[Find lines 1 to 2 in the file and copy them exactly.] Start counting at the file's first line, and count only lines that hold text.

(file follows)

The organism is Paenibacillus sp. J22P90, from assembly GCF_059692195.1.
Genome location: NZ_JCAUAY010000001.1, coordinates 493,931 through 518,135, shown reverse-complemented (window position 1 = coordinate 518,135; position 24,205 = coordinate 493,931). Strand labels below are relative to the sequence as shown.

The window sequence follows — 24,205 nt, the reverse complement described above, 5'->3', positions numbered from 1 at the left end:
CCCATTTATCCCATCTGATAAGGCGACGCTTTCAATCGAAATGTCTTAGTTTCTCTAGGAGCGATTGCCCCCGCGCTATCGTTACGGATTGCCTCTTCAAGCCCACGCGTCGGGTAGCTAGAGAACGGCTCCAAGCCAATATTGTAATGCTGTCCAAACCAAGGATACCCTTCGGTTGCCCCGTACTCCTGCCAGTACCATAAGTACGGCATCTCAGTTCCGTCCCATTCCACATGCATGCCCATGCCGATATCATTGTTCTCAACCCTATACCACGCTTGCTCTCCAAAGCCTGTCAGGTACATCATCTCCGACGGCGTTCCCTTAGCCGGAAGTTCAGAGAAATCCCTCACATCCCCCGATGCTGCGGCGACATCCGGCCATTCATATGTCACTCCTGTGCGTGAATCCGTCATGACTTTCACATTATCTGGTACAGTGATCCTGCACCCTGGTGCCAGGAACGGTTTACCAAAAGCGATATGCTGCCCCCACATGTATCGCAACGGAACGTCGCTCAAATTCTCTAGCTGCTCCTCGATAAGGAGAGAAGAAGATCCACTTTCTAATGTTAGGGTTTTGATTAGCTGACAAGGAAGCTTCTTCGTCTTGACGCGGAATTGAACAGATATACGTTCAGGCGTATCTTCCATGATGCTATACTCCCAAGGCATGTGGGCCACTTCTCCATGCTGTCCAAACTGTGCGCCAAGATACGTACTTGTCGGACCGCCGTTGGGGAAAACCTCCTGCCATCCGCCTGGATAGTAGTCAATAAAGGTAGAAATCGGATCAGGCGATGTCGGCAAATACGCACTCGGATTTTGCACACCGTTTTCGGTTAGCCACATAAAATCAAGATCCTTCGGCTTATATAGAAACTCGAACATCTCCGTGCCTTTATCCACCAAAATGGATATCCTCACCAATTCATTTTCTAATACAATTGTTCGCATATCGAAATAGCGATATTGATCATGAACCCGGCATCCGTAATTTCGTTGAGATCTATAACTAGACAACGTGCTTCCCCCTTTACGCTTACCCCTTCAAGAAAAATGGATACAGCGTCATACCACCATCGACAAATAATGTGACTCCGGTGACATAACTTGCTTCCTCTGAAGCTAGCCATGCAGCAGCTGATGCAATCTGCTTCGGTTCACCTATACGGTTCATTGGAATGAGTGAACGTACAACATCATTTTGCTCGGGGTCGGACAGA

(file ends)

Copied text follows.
The organism is Paenibacillus sp. J22P90, from assembly GCF_059692195.1.
Genome location: NZ_JCAUAY010000001.1, coordinates 493,931 through 518,135, shown reverse-complemented (window position 1 = coordinate 518,135; position 24,205 = coordinate 493,931). Strand labels below are relative to the sequence as shown.